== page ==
Libya Between 1963 and 1974
On April 27, 1963, with a royal proclamation, the Libya was transformed into a unitary state. Executive power was centralized in the hands of the Council of Ministers, and consequently the Administrative Councils of Cyrenaica, Fezzan and Tripolitania were abolished; the provinces were increased to 10, the appointment of the 24 members of the Senate was reserved to the king; political rights were finally recognized to women. Elections for the Chamber of Deputies were held in October 1964 and, following complaints, repeated in May 1965. With the disclosure of the real value of the oil fields existing in the country, the situation had in the meantime begun to change: the economy, still in 1960 dependent on foreign aid and the proceeds from the lease of millennial bases to Great Britain and the United States, it became progressively independent and then recorded significant positive balances. The emotion aroused in the country by the Arab-Israeli war of 1967, heightened by the accusation that the Libyan bases had been used by the West to attack the Arabs, led the Libya to align itself with the progressive Arab states: the demobilization of the bases, which began in March 1966, was accelerated and aid was allocated to war-affected countries. The changed international position was not long in reflecting inside: on 1 September 1969, when the king was absent, a group of soldiers seized power and proclaimed a republic. A provisional constitution promulgated in November entrusted power to a Council of the Command of the Revolution; the government, however, remained largely composed of civilians. In December the defense and interior ministers (both military) were accused of conspiracy, and in January 1970 a new government was formed chaired by Mu‛ammar el-Qadhdhafī (Gheddāfi), who proved to be the real leader of the coup organizers. of state. These showed their tendencies of extreme Arab nationalism, and they acted in this sense: in March 1970 the last British forces left from Libya, in June the US ones; the Europeans were progressively replaced in the professions by Arabs, mostly Egyptians; in July all the properties belonging to Jews and Italians were confiscated, and the members of the two communities were invited to leave; in the same month the nationalizations of foreign interests began. For Libya history, please check historyaah.com.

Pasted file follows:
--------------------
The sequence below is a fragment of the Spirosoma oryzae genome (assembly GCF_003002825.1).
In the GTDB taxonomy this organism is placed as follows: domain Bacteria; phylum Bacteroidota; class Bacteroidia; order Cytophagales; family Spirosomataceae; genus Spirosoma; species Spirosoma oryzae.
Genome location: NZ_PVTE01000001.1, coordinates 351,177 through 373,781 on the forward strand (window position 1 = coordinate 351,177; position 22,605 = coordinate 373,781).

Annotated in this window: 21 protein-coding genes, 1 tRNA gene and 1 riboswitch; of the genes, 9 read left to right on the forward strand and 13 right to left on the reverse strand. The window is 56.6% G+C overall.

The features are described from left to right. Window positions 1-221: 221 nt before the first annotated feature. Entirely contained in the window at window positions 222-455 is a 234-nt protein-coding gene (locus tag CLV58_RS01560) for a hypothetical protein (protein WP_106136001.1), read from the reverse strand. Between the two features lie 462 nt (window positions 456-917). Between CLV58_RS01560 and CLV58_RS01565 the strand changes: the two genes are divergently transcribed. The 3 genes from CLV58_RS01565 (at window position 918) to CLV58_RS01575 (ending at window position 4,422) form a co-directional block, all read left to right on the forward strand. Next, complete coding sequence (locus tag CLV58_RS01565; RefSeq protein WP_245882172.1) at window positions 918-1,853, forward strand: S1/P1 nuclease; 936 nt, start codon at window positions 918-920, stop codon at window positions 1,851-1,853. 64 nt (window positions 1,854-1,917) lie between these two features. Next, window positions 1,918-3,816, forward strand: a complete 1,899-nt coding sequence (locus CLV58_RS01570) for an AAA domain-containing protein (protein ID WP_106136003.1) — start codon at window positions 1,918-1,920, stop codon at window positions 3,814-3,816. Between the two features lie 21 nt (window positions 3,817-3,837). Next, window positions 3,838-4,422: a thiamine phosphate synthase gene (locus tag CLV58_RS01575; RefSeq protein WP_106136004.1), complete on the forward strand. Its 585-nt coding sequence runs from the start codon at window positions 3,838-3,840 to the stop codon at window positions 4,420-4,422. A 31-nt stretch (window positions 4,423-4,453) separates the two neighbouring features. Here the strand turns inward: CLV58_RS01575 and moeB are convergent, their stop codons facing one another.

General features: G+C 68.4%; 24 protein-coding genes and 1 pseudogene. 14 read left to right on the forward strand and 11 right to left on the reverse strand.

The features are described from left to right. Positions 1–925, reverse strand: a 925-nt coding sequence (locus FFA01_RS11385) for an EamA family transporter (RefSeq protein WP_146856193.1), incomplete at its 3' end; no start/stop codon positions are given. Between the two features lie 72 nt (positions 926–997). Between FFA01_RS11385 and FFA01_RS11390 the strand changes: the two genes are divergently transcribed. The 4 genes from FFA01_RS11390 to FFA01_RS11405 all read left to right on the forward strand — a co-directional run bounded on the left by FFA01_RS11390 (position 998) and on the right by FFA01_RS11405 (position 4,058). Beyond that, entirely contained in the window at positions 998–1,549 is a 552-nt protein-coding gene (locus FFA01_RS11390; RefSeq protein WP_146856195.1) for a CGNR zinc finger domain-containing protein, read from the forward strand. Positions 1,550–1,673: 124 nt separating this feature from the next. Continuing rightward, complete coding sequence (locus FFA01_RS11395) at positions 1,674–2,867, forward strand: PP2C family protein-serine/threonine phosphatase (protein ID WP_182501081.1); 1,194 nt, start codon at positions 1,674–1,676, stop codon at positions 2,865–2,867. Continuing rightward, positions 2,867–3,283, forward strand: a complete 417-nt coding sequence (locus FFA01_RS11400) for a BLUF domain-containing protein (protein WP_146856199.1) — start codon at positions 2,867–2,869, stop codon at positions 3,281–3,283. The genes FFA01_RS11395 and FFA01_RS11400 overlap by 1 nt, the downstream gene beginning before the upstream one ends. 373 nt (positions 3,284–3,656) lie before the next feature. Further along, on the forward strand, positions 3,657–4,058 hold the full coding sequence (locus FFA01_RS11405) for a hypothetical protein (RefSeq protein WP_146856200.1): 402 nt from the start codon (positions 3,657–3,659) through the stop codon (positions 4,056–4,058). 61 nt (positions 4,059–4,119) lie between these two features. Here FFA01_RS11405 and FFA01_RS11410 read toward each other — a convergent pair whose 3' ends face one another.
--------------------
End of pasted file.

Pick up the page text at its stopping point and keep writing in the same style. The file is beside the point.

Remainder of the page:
The proposal for a federation with Egypt and Sudan (late 1969) and promises made by el-Qadhdhāfī of a constitution appeared in the early 1970s to provoke dissension in the leadership group. In the internal field, the reforms were limited to the formation, in June 1971, of an Arab Socialist Union, the only legal political party. In the Arab field, the federative project, with Syria instead of Sudan as the third member, came to fruition with an agreement signed in April 1971. Ratified by popular referendums conducted in the three countries in September, it gave birth to the Federation of Arab Republics, an organism that, although it had given itself a constitution and a government, remained in practice a pure affirmation of principle; in October 1973, while sending aid, Libya did not hesitate to criticize the Egyptian initiative to wage war on Israel, of which she had not been informed. Perhaps precisely because it was disappointed by the Egyptian attitude, against which the attacks were not spared, in January 1974 the Libya, which even after the revolution had set aside the projects of collaboration with the Maghreb, turned to Tunisia; even the announced union between the two countries, however, remained unrealized. Under the pressure of el-Qadhdhāfī (who in July 1972 was replaced as prime minister by ‛Abd as-Salām Giallūd) the fierce nationalism of Libyan politics was accentuating: aid in arms and money were given to nationalistic movements, not only Arabs. In a speech given in April 1973, el-Qadhdhāfī announced a “cultural revolution” to destroy ideologies imported from both the West and the East; popular commissions were charged with implementing it at every level. In May el-Qadhdhāfī announced what he called the “third international theory”, an “alternative to capitalist materialism and atheistic communism”, based on Islamic values; an accentuation of Islamic fundamentalism had already taken place in previous years, with a gradual return to the norms of Islamic law in the field of food prescriptions and criminal law. On April 5, 1974, it was announced that el-Qadhdhāfī, while remaining head of state and commander-in-chief of the armed forces, was relieved of political, administrative and representative duties so that he could devote himself to ideological organization. On March 2, 1977, a new state order was proclaimed al – Giam ā hiriyyah (translatable as “State of the masses”) Libyan Arab People’s Socialist.